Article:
|Document Type:||Journal Article|
|Title:||Random denominators and the analysis of ratio data|
|Author:||Martin Liermann, E. Ashley Steel, M. Rosing, P. Guttorp|
|Journal:||Environmental and Ecological Statistics|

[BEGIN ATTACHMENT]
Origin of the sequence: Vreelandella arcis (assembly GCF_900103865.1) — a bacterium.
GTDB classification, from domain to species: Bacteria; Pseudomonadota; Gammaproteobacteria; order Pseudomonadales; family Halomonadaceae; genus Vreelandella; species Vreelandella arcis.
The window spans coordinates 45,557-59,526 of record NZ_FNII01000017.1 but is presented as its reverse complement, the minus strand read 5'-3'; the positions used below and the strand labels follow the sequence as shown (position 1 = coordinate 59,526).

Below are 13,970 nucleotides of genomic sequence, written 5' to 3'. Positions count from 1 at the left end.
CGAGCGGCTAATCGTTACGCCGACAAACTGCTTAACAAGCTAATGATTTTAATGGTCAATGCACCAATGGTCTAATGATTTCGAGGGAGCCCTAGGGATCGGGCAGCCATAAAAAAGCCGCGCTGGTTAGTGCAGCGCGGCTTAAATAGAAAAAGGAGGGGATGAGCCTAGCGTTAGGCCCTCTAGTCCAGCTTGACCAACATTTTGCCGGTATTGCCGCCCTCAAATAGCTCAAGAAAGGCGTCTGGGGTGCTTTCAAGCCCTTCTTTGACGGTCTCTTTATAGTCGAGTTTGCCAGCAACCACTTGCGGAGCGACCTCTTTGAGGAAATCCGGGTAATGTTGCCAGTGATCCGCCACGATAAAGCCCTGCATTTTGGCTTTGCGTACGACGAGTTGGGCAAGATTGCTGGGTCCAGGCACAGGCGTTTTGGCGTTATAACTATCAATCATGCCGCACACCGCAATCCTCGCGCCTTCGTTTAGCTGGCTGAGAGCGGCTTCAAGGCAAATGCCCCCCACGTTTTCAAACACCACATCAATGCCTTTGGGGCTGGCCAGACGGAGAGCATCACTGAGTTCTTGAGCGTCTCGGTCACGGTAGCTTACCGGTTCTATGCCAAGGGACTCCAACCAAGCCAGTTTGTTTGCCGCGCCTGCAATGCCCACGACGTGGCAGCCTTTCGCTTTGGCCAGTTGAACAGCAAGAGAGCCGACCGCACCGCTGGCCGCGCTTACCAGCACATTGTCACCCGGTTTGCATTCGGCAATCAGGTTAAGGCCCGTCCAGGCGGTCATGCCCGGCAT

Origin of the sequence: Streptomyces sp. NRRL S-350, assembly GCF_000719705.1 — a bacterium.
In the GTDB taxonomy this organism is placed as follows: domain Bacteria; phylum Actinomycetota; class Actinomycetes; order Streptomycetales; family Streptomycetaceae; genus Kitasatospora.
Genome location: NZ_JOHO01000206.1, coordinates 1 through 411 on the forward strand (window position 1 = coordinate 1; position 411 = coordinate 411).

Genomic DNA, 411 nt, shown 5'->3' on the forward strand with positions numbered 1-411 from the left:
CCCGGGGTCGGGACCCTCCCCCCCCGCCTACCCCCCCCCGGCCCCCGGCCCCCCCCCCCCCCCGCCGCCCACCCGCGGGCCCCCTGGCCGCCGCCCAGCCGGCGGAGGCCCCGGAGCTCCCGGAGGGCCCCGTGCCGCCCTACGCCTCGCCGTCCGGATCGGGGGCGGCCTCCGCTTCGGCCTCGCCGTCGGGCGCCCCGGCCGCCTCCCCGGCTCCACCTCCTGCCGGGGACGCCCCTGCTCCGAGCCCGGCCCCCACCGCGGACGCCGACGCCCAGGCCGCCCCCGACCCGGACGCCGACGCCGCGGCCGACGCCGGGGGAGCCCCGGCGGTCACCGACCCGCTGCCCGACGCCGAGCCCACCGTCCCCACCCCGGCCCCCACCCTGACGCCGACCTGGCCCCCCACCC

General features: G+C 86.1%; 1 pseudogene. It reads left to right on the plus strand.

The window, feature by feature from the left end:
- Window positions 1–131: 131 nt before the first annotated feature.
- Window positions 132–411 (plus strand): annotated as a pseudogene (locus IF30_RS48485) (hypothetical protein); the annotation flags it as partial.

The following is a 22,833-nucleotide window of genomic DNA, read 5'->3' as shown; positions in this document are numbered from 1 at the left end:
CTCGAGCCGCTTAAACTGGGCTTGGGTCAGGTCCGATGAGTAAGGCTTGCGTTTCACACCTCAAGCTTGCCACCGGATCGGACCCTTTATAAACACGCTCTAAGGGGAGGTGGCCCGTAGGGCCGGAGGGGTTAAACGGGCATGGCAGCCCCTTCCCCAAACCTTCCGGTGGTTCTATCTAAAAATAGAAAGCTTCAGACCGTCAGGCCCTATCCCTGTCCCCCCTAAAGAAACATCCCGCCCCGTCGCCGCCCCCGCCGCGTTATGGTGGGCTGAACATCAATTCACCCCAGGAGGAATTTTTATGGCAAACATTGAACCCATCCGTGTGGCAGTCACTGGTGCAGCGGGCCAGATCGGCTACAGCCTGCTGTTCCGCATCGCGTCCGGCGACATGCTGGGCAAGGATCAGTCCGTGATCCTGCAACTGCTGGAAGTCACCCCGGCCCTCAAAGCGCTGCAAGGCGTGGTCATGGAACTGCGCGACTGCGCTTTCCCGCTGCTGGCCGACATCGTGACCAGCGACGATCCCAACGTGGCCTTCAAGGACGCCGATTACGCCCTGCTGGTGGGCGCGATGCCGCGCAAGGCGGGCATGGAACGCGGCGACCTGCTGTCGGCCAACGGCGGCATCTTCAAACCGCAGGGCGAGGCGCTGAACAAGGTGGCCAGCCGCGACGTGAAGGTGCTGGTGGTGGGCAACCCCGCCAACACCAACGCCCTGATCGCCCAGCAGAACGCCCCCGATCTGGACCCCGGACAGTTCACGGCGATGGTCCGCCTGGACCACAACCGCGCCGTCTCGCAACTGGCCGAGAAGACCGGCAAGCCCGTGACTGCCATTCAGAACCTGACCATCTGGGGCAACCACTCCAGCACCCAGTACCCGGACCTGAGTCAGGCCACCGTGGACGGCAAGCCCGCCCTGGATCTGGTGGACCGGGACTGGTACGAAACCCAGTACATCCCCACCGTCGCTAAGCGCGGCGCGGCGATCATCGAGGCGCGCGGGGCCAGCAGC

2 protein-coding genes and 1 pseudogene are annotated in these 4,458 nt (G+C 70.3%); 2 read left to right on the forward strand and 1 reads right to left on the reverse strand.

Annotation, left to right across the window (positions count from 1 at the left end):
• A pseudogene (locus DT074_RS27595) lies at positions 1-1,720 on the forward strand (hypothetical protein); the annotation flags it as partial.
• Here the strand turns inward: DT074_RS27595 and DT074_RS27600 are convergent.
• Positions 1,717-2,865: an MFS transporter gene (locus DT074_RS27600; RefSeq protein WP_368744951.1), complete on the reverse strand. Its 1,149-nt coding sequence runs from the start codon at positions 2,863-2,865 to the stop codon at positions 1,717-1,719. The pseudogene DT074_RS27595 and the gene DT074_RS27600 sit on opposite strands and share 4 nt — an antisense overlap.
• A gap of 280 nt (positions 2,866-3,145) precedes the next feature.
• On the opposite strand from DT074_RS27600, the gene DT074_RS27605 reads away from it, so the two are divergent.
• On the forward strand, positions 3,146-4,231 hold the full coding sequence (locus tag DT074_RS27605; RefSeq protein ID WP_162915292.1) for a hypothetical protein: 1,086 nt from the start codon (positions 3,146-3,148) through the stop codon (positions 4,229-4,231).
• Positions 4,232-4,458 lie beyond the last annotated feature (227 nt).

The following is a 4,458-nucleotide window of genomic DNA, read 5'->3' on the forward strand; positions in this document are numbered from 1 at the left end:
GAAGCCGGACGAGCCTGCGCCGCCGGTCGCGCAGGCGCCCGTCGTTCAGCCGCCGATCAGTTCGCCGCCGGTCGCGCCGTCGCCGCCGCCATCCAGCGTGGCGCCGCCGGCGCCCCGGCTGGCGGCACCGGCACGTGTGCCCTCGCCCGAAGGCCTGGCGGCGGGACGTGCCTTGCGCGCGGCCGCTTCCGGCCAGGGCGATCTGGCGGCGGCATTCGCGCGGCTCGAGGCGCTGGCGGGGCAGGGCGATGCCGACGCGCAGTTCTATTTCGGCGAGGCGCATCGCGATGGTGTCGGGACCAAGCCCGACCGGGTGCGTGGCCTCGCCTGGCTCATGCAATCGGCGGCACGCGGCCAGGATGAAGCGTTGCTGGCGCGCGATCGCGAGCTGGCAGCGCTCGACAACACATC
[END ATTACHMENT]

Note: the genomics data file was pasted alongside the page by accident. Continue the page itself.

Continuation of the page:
Ratio data, observations in which one random value is divided by another random value, present unique analytical challenges. The best statistical technique varies depending on the unit on which the inference is based. We present three environmental case studies where ratios are used to compare two groups, and we provide three parametric models from which to simulate ratio data. The models describe situations in which (1) the numerator variance and mean are proportional to the denominator, (2) the numerator mean is proportional to the denominator but its variance is proportional to a quadratic function of the denominator and (3) the numerator and denominator are independent. We compared standard approaches for drawing inference about differences between two distributions of ratios: t-tests, t-tests with transformations, permutation tests, the Wilcoxon rank test, and ANCOVA–based tests. Comparisons between tests were based both on achieving the specified alpha-level and on statistical power. The tests performed comparably with a few notable exceptions. We developed simple guidelines for choosing a test based on the unit of inference and relationship between the numerator and denominator.